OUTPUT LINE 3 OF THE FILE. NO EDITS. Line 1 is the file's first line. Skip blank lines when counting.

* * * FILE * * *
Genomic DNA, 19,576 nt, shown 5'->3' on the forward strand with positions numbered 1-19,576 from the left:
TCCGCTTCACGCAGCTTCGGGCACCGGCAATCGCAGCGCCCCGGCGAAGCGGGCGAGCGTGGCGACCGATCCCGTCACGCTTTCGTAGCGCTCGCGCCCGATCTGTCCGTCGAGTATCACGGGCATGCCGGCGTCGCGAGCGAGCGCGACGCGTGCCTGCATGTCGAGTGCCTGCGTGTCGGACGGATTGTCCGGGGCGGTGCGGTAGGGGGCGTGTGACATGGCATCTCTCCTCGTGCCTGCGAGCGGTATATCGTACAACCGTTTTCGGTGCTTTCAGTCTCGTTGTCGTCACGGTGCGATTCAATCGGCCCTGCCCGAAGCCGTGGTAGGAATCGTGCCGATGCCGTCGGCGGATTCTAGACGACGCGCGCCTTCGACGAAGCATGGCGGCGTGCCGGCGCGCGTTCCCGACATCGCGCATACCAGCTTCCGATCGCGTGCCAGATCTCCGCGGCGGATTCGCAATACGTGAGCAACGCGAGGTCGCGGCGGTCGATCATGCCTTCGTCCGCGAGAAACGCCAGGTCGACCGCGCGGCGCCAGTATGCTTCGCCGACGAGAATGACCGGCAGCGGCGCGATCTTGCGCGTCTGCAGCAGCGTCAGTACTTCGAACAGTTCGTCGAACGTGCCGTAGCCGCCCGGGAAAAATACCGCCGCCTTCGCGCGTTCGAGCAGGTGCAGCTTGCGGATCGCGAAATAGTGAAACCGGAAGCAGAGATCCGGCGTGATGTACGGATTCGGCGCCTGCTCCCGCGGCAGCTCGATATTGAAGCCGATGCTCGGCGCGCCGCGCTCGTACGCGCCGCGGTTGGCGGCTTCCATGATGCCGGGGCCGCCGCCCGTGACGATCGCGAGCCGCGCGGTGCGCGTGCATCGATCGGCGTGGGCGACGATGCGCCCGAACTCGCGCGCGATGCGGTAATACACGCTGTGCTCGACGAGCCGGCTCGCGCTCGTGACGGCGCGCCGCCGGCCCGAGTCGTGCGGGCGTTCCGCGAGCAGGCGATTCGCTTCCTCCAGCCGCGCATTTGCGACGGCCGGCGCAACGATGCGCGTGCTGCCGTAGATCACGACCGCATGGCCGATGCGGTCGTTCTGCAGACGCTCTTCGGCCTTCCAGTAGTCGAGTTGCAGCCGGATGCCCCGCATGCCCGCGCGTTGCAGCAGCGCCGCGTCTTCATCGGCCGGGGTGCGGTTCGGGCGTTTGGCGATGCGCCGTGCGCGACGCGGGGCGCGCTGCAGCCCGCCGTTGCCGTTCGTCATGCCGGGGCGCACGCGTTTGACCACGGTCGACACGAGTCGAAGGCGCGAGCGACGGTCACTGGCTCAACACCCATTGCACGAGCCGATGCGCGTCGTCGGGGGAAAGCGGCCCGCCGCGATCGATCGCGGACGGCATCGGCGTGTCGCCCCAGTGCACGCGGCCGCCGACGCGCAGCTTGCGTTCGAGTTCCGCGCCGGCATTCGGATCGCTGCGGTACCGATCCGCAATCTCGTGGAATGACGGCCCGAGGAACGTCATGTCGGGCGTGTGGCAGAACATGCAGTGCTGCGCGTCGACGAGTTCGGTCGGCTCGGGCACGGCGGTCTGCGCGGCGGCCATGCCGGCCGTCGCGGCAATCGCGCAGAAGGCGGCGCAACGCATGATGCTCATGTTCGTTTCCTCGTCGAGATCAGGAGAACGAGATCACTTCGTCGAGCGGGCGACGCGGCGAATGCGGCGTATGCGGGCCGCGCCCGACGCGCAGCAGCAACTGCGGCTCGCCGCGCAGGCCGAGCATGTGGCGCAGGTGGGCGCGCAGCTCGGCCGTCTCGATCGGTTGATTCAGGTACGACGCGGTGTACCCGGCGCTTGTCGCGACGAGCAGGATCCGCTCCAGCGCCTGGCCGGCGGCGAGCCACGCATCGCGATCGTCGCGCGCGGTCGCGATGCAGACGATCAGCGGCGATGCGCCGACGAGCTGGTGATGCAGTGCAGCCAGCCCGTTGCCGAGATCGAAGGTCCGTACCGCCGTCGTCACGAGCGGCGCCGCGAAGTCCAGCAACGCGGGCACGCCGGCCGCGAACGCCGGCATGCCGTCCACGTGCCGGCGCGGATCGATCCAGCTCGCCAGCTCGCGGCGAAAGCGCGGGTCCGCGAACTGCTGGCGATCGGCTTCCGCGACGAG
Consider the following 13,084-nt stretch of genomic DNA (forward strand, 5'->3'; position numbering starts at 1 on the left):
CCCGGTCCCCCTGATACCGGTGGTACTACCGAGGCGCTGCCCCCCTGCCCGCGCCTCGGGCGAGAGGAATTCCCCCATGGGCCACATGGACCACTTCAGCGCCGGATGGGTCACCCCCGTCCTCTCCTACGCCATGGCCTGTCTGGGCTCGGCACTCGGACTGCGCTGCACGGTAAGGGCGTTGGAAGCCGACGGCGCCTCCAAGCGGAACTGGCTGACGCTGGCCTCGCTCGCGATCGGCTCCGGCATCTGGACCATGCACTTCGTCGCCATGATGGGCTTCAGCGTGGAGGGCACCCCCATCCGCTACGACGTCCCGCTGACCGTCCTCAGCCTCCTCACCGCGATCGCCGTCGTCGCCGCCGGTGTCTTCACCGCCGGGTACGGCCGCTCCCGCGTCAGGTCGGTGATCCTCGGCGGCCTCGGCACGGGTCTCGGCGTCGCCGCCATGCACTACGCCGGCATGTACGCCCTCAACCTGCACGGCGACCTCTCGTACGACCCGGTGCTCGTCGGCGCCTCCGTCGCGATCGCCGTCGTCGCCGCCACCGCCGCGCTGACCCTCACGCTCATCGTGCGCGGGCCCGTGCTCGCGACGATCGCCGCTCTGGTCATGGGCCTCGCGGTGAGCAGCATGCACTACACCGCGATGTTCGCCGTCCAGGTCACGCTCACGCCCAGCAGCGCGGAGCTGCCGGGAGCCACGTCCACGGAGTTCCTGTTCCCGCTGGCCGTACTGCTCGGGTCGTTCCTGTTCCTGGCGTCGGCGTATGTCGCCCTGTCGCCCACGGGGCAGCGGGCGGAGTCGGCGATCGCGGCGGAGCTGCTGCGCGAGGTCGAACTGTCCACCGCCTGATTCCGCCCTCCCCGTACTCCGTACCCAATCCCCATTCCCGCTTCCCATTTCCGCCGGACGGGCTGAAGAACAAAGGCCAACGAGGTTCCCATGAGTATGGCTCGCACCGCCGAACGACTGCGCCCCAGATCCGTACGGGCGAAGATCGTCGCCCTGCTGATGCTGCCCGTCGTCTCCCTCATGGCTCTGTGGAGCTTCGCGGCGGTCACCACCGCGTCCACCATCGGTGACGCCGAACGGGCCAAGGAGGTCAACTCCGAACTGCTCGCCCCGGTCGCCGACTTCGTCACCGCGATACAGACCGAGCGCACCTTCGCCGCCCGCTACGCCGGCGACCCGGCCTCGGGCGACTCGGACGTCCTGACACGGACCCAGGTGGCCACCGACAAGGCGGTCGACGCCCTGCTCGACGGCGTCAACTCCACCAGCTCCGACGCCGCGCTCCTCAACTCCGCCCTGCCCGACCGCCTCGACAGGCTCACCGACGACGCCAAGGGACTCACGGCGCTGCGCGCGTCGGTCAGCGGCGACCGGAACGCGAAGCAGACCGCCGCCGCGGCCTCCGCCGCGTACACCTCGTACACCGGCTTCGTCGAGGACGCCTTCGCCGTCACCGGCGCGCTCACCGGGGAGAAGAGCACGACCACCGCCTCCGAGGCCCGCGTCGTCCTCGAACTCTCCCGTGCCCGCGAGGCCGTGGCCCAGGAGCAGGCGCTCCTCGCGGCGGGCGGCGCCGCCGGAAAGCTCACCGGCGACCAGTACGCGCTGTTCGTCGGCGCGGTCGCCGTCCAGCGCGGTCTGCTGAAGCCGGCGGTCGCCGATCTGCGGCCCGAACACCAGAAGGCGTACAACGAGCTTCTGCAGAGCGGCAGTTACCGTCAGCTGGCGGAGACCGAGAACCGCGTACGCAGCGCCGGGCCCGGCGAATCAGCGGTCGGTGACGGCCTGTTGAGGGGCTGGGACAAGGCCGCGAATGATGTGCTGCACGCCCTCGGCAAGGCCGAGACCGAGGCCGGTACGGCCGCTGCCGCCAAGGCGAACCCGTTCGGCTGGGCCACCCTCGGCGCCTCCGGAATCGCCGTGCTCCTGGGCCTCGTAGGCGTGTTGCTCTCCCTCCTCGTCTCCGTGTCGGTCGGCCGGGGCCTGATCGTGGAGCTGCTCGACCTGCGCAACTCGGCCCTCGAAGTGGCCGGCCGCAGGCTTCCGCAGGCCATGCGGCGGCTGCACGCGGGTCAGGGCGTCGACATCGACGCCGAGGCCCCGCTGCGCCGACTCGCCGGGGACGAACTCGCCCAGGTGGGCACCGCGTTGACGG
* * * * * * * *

Consider the following 13,084-nt stretch of genomic DNA (forward strand, 5'->3'; position numbering starts at 1 on the left):